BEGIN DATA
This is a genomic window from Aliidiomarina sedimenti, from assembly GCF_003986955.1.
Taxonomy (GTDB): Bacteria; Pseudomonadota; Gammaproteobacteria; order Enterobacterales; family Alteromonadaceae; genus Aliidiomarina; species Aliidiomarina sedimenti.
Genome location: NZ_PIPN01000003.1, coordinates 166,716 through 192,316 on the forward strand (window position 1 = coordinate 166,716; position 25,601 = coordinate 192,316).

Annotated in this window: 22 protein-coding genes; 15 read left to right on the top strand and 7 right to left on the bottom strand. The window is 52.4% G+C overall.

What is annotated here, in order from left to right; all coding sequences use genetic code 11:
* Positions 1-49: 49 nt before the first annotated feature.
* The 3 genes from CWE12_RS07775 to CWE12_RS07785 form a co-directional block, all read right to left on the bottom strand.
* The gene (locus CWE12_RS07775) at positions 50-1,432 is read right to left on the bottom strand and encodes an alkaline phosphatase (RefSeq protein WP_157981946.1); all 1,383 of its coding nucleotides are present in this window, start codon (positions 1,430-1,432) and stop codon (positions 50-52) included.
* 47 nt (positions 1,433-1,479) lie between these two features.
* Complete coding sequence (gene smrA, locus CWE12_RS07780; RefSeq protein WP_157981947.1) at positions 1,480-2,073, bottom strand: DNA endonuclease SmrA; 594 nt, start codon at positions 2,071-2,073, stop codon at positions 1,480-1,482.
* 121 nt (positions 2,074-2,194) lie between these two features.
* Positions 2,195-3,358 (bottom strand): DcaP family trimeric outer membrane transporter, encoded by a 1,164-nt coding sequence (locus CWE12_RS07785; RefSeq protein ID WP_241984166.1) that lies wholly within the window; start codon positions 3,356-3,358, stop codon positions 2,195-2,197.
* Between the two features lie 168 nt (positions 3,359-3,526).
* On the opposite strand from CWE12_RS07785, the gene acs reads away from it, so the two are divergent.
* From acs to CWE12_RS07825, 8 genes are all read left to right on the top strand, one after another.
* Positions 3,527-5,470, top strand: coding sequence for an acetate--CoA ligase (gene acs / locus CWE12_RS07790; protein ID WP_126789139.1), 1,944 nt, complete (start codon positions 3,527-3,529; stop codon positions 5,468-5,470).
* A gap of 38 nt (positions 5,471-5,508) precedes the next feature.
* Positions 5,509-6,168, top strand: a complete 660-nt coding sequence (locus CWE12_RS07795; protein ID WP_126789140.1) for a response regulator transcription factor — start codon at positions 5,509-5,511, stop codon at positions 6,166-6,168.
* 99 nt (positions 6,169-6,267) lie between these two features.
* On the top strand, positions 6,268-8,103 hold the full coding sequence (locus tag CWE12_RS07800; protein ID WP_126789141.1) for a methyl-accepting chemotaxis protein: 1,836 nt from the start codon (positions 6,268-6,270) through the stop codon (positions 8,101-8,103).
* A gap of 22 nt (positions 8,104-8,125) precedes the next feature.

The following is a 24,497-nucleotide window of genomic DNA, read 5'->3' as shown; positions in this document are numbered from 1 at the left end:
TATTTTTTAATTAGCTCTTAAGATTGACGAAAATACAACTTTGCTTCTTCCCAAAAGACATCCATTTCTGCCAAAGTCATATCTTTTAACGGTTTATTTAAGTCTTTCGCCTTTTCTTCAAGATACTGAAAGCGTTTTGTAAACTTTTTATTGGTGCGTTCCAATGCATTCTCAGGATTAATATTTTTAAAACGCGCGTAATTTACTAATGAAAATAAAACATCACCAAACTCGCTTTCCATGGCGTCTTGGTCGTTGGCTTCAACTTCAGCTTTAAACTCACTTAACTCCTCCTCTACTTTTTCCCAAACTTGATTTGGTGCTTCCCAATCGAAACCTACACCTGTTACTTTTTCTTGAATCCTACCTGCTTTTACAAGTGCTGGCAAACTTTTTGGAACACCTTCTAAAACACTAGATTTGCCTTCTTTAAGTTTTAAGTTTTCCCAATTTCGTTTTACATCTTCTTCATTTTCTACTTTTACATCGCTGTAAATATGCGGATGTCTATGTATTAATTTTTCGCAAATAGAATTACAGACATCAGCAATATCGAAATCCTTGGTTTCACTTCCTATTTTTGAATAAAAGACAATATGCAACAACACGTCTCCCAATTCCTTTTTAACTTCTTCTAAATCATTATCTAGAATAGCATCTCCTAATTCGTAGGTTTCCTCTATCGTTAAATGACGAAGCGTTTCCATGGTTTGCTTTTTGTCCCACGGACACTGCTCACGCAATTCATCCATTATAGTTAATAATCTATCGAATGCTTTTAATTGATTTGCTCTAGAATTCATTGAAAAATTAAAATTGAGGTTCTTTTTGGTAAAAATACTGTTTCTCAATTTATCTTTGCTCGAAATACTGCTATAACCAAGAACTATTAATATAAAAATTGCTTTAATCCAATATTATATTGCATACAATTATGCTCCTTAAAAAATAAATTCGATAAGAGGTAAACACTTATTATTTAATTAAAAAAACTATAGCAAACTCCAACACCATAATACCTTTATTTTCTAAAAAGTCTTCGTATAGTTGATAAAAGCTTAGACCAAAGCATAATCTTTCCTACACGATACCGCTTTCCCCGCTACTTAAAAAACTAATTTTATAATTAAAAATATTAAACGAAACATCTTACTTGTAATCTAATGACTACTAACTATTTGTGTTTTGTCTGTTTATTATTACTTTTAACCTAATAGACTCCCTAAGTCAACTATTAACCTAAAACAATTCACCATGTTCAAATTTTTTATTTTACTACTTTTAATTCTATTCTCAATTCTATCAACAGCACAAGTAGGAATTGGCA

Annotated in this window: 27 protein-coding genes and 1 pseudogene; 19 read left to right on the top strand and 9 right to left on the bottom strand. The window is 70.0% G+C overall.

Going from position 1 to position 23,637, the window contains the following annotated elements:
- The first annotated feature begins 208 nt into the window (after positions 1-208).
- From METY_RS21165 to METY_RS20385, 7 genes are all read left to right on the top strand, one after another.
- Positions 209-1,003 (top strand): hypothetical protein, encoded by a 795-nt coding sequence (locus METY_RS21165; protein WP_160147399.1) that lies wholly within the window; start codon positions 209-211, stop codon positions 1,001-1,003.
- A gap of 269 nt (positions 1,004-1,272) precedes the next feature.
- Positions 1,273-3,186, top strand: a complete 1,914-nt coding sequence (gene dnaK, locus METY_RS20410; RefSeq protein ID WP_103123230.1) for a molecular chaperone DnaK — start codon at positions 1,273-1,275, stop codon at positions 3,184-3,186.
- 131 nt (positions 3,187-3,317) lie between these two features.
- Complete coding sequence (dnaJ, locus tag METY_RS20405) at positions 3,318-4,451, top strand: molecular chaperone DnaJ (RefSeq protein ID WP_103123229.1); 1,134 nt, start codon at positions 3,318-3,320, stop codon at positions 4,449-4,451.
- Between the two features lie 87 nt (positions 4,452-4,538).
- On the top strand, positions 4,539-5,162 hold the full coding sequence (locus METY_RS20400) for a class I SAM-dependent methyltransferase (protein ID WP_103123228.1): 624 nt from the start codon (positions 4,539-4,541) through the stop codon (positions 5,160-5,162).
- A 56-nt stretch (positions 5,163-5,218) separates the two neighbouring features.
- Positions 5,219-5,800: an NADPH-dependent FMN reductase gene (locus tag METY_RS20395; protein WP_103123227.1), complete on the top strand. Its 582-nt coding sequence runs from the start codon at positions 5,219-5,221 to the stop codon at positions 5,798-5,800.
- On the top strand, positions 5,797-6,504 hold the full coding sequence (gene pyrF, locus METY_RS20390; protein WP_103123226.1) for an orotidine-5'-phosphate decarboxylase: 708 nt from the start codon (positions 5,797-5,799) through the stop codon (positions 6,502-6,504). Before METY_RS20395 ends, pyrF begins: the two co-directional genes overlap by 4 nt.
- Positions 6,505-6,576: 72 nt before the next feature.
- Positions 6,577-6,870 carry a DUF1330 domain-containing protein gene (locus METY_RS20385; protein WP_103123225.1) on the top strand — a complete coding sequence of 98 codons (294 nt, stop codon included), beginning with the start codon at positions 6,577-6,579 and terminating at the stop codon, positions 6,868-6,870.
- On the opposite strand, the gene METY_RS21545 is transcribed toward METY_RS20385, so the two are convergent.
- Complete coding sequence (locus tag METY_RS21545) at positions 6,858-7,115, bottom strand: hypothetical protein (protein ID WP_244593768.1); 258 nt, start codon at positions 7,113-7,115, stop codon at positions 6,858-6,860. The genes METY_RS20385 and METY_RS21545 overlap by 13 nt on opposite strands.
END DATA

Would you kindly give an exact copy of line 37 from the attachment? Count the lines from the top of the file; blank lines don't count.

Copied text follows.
- On the top strand, positions 5,797-6,504 hold the full coding sequence (gene pyrF, locus METY_RS20390; protein WP_103123226.1) for an orotidine-5'-phosphate decarboxylase: 708 nt from the start codon (positions 5,797-5,799) through the stop codon (positions 6,502-6,504). Before METY_RS20395 ends, pyrF begins: the two co-directional genes overlap by 4 nt.